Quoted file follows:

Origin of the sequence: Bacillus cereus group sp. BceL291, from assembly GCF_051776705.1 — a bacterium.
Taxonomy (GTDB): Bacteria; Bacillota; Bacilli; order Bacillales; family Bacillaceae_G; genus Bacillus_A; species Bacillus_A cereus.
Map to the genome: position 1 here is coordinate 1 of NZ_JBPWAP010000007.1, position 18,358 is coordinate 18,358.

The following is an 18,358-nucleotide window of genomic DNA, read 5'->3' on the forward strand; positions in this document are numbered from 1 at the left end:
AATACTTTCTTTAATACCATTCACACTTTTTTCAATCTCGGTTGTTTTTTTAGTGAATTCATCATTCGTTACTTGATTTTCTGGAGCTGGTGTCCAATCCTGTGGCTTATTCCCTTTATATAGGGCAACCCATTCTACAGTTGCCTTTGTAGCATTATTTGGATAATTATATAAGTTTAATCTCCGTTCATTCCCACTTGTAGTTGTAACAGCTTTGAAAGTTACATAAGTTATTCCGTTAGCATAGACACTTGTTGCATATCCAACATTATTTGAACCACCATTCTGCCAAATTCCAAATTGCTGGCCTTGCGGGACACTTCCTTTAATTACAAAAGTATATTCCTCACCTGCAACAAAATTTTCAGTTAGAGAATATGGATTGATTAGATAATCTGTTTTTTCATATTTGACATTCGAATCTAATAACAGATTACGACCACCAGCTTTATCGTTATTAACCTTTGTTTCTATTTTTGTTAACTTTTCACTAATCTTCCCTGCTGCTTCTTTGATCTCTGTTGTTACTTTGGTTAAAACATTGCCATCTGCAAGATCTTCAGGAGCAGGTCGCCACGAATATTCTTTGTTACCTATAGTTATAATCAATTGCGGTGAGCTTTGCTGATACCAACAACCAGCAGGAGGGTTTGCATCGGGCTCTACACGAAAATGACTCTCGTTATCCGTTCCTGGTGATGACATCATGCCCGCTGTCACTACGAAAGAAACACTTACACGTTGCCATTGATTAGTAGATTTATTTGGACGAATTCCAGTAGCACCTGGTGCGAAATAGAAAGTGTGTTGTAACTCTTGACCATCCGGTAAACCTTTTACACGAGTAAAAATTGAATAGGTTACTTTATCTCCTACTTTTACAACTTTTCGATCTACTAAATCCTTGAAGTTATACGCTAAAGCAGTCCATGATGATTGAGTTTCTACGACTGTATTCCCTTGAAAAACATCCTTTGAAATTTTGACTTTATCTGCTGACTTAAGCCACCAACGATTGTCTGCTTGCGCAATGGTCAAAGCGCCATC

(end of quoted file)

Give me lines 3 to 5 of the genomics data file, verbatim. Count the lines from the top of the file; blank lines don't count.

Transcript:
Map to the genome: position 1 here is coordinate 1 of NZ_JBPWAP010000007.1, position 18,358 is coordinate 18,358.

The following is an 18,358-nucleotide window of genomic DNA, read 5'->3' on the forward strand; positions in this document are numbered from 1 at the left end:
AATACTTTCTTTAATACCATTCACACTTTTTTCAATCTCGGTTGTTTTTTTAGTGAATTCATCATTCGTTACTTGATTTTCTGGAGCTGGTGTCCAATCCTGTGGCTTATTCCCTTTATATAGGGCAACCCATTCTACAGTTGCCTTTGTAGCATTATTTGGATAATTATATAAGTTTAATCTCCGTTCATTCCCACTTGTAGTTGTAACAGCTTTGAAAGTTACATAAGTTATTCCGTTAGCATAGACACTTGTTGCATATCCAACATTATTTGAACCACCATTCTGCCAAATTCCAAATTGCTGGCCTTGCGGGACACTTCCTTTAATTACAAAAGTATATTCCTCACCTGCAACAAAATTTTCAGTTAGAGAATATGGATTGATTAGATAATCTGTTTTTTCATATTTGACATTCGAATCTAATAACAGATTACGACCACCAGCTTTATCGTTATTAACCTTTGTTTCTATTTTTGTTAACTTTTCACTAATCTTCCCTGCTGCTTCTTTGATCTCTGTTGTTACTTTGGTTAAAACATTGCCATCTGCAAGATCTTCAGGAGCAGGTCGCCACGAATATTCTTTGTTACCTATAGTTATAATCAATTGCGGTGAGCTTTGCTGATACCAACAACCAGCAGGAGGGTTTGCATCGGGCTCTACACGAAAATGACTCTCGTTATCCGTTCCTGGTGATGACATCATGCCCGCTGTCACTACGAAAGAAACACTTACACGTTGCCATTGATTAGTAGATTTATTTGGACGAATTCCAGTAGCACCTGGTGCGAAATAGAAAGTGTGTTGTAACTCTTGACCATCCGGTAAACCTTTTACACGAGTAAAAATTGAATAGGTTACTTTATCTCCTACTTTTACAACTTTTCGATCTACTAAATCCTTGAAGTTATACGCTAAAGCAGTCCATGATGATTGAGTTTCTACGACTGTATTCCCTTGAAAAACATCCTTTGAAATTTTGACTTTATCTGCTGACTTAAGCCACCAACGATTGTCTGCTTGCGCAATGGTCAAAGCGCCATC